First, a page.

After a weekend stuffed with candy-induced sugar highs and the lows of paying taxes, we look forward to another 15-game fantasy baseball Wednesday packed with four afternoon contests.
In visits to American League parks, the Marlins and Giants will add a designated hitter. The Orioles, on the other hand, will lose theirs while visiting the Reds, though that might not stop one high-flying bird from starting.
Plus, a popular preseason sleeper pitcher returns, and other arms who've been dealing out of the gate will face significant tests.
Looking for a spot starter Wednesday? Here's a list of potential options still available in more than 50 percent of ESPN.com leagues.
Joe Ross (Washington Nationals vs. Atlanta Braves, 26.2 percent): To welcome him back to the big league rotation, the Nats send Ross to duel with Julio Teheran. Still, Teheran's run support remains spotty, and the Nationals have plenty of punch. Ross, who'll be the subject of workload monitoring throughout the year, owns stellar skills to deploy whenever he does take the mound.
Martin Perez (Texas Rangers at Oakland Athletics, 10 percent): There's a lot to like about Perez on a slate where available streamers are sparse. The lefty is facing a team that relies on platoons, but is still among the worst clubs facing a lefty so far this season. In addition, the Coliseum is one of the friendliest pitching venues in the game. Finally, Perez should receive run support with Jesse Hahn on the hill for the home team.
Jason Vargas (Kansas City Royals vs. San Francisco Giants, 49 percent): Vargas is one of the biggest early-season surprises. His two-seamer/sinker is dancing and helping him collect plenty of whiffs. But with Buster Posey likely back, the momentum could painfully stop.
Starting pitcher bust
Felix Hernandez (Seattle Mariners vs. Miami Marlins, 94 percent): For the second straight year, the King is off to a hot start, with a 2.95 ERA, 15 strikeouts and zero walks through his first three starts. But he has also allowed a trio of home runs, which continues to be one of his biggest problems from last season. A quietly stellar Marlins lineup should bring him back to earth.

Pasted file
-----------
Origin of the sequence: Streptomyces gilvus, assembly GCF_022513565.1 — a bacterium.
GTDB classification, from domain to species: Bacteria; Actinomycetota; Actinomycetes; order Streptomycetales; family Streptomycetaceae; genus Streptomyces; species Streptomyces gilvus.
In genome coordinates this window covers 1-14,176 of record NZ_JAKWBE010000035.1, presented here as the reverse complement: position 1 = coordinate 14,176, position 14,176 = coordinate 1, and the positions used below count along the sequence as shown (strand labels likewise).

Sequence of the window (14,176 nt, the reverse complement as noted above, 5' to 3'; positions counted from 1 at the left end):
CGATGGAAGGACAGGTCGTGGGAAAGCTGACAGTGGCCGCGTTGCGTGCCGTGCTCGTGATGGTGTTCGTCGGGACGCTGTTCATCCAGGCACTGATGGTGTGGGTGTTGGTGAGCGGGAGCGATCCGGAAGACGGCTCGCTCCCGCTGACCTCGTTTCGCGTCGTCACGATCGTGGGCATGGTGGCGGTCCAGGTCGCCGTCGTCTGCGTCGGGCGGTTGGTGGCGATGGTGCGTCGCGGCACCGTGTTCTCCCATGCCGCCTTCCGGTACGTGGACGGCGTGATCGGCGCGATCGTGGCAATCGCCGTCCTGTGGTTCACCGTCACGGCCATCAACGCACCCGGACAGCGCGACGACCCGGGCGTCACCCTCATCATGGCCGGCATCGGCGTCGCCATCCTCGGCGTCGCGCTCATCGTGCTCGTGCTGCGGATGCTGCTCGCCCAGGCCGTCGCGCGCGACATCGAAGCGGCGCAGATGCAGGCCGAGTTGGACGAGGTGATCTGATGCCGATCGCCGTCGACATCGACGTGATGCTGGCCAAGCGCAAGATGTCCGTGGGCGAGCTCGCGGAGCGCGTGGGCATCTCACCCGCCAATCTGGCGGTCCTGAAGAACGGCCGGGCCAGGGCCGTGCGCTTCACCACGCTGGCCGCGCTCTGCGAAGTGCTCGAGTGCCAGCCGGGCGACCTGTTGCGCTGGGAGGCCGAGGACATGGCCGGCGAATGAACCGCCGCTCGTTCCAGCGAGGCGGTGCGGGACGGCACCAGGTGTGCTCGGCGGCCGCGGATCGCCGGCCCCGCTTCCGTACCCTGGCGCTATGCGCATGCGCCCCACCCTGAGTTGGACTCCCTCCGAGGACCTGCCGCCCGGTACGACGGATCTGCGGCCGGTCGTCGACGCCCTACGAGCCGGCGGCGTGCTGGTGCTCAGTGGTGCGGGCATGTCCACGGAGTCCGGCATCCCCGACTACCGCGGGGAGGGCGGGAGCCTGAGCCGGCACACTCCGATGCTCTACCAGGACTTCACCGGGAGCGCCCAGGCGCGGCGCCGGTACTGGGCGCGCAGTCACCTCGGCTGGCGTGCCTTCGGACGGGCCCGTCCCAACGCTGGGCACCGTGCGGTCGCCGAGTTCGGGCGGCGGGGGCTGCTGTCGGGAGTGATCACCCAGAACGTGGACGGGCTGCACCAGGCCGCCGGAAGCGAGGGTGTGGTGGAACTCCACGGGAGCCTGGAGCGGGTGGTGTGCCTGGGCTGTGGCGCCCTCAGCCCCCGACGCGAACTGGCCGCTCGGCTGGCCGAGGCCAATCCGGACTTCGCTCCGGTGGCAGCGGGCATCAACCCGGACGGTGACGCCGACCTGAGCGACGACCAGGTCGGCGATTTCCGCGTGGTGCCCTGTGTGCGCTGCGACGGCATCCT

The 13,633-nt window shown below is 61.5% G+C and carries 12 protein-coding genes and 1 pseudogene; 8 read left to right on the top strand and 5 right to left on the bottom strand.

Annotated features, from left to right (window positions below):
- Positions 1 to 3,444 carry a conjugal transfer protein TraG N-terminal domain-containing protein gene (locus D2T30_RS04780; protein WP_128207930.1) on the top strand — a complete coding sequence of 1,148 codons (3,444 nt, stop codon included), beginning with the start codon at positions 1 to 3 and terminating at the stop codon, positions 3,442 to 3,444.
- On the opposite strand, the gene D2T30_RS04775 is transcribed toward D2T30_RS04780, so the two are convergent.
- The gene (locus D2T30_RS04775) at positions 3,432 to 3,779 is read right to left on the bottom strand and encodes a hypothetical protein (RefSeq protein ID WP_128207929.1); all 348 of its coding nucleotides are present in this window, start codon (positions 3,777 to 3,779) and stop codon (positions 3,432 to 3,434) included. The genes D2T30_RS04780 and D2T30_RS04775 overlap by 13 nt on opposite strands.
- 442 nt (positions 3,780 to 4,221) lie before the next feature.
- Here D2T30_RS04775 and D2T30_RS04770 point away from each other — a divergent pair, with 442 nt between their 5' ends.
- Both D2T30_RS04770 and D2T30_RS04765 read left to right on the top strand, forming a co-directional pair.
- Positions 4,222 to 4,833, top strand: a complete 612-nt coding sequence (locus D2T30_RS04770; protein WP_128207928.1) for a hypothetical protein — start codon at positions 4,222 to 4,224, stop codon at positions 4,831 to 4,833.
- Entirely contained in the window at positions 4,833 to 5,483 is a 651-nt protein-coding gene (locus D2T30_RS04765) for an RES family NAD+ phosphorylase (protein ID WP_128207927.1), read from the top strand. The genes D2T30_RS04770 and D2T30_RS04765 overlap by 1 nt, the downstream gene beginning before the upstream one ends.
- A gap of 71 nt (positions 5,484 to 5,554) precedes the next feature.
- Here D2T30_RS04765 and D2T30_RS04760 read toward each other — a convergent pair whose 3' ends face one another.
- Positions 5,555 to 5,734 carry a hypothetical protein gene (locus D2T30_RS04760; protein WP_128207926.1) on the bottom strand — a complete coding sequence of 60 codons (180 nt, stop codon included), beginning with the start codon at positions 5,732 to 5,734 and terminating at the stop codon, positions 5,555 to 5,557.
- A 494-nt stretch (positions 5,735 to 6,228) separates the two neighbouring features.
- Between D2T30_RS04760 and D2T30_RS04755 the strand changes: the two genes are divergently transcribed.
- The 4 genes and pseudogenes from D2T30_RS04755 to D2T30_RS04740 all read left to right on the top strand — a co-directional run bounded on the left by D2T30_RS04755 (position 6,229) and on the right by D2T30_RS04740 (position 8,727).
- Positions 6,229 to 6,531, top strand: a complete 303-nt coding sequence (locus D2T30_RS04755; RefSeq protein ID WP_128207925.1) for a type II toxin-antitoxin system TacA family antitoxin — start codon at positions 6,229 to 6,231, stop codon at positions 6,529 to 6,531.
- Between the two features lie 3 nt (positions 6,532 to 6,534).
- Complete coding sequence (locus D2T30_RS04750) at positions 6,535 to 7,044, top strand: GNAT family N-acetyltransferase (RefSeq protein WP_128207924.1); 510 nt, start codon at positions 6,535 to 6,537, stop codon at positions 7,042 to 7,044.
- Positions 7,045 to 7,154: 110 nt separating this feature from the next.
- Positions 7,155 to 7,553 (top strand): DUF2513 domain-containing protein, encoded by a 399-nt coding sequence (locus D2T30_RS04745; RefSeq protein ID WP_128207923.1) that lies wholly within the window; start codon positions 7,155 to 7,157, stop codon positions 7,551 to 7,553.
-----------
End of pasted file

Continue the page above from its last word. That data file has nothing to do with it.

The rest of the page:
Perhaps in what will amount to a merciful demotion, Sam Dyson (27.00 ERA in 4.3 innings this year) was placed on the disabled list Monday with a contusion on his right hand. The club's Opening Day closer has left many of his owners' stats bruised. Now that he's on the shelf, relief ace Matt Bush (3.86 ERA, eight strikeouts, one walk in 4 2/3 frames) looks like the replacement closer. Picking up Jeremy Jeffress is a fine Plan B, though, considering his past closer experience and Bush's recent bouts with shoulder issues.
Projected game scores
GS is the projected game score for the pitcher. A "*" means that the pitcher lacks requisite career major league data to produce an accurate rating; these are the author's ratings.
Here's a position-by-position look at hitters in favorable spots with less than 50 percent ownership.
Sandy Leon (Boston Red Sox at Toronto Blue Jays, 42 percent): Rick Porcello's backstop has just two hits in his past 15 at-bats but always owns a better outlook against left-handers. Leon boasts a .289/.344/.451 slash against them for his career, with a fine chance to add to that against Francisco Liriano, who is off to a rough start for an ice-cold squad.
Trey Mancini (Baltimore Orioles at Cincinnati Reds, 16 percent): Well, he isn't technically eligible anywhere yet, but just as Baltimore might do in a lineup without a DH on Wednesday, I'm squeezing him into this article. Mancini has a pair of two-homer games this year, most recently Sunday, and the rookie would carry the platoon advantage against left-handed Amir Garrett, who's ripe for a setback to his hot start.